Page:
Incidence of intracerebral hemorrhage (ICH) on CT following minor head trauma in anticoagulated patients was 9%, which means we have to CT all these people.
Positive responses to "red flag" screening questions for back pain warranted further investigation, though the positive predictive value was poor. Negative responses to screening "red flag" questions were useless as a screening tool for ruling out serious disease, such as fracture, infection, malignancy, or cauda equina.
Among patients with ICH, those on non-vitamin K oral anticoagulants had a lower in-hospital risk of mortality compared to warfarin (26.5% vs 32.6%). Compared to warfarin, those on NOACs were more likely to be discharged home (+3.3%), be functionally independent (+2.5%), and have the ability to ambulate independently at discharge (+1.8%).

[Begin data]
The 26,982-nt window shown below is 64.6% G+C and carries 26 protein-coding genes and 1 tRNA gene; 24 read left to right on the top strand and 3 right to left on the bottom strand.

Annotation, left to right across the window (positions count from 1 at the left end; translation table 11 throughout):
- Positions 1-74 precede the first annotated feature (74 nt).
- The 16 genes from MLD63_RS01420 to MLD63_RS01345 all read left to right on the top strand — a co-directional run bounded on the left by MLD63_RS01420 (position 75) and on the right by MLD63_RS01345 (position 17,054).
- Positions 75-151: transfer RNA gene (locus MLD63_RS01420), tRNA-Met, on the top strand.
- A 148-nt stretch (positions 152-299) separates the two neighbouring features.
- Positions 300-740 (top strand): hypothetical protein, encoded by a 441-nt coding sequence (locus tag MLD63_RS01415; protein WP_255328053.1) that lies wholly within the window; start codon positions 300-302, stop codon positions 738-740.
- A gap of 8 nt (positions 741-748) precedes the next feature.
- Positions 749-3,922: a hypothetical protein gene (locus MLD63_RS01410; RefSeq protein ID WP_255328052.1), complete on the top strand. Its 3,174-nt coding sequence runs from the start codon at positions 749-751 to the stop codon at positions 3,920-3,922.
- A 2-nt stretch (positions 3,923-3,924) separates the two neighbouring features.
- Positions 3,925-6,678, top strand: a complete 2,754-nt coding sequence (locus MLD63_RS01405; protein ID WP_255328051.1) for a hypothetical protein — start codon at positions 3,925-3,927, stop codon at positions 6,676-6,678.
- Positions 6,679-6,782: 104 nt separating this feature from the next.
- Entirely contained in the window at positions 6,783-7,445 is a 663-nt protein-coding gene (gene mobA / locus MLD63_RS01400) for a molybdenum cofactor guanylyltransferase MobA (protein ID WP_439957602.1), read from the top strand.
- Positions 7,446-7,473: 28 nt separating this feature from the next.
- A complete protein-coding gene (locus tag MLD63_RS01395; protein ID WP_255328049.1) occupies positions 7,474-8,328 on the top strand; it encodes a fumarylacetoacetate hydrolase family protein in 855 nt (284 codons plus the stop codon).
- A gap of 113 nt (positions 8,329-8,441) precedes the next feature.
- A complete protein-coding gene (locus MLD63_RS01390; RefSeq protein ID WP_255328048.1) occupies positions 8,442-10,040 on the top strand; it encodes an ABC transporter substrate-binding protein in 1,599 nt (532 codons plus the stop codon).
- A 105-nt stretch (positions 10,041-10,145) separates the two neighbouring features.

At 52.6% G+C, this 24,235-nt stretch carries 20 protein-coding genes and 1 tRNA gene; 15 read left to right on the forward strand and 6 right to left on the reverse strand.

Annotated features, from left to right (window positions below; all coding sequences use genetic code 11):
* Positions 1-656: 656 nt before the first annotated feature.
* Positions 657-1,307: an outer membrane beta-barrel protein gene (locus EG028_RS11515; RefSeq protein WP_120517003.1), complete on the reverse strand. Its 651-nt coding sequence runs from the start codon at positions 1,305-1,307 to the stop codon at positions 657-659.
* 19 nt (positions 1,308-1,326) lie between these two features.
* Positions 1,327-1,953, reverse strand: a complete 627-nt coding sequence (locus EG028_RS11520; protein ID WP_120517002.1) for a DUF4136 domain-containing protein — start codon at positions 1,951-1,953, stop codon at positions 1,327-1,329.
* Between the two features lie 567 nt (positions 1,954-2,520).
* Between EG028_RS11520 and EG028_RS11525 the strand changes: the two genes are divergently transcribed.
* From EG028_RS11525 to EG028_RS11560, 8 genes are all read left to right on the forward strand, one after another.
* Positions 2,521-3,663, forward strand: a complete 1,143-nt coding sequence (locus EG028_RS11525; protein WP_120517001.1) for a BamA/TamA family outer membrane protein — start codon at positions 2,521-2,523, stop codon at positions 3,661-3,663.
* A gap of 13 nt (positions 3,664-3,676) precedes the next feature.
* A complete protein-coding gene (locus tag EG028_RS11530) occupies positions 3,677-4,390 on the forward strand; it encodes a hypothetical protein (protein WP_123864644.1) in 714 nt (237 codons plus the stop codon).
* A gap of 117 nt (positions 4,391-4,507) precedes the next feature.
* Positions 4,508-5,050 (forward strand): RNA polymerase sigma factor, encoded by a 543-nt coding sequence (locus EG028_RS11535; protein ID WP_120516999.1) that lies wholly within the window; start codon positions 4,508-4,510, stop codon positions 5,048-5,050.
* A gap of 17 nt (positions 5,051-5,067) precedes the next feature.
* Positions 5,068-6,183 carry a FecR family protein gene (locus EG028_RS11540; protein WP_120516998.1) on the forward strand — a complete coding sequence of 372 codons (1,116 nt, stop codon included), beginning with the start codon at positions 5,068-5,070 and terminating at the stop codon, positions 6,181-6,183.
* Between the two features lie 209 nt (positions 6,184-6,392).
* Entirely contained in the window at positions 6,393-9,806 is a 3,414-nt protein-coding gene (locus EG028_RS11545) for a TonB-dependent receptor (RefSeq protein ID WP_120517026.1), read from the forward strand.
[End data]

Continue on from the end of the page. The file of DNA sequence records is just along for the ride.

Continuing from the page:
Patients with acute stroke from occluded intracranial internal carotid artery (ICA) or proximal middle cerebral artery (MCA) presenting from 6-24 hours from onset benefitted from endovascular thrombectomy when clinical deficits of stroke were greater than expected based on infarct volume on diffusion-weighted MRI or perfusion CT.
A negative c-spine CT had 99.9% NPV for clinically significant c-spine injury in intoxicated patients. The Western Trauma Association recommends c-spine clearance, even in intoxicated patients, if gross motor function is normal, no neurologic complaints, and negative c-spine CT per experienced radiologist. Be careful out there, and get institutional buy-in if you plan to put this into practice.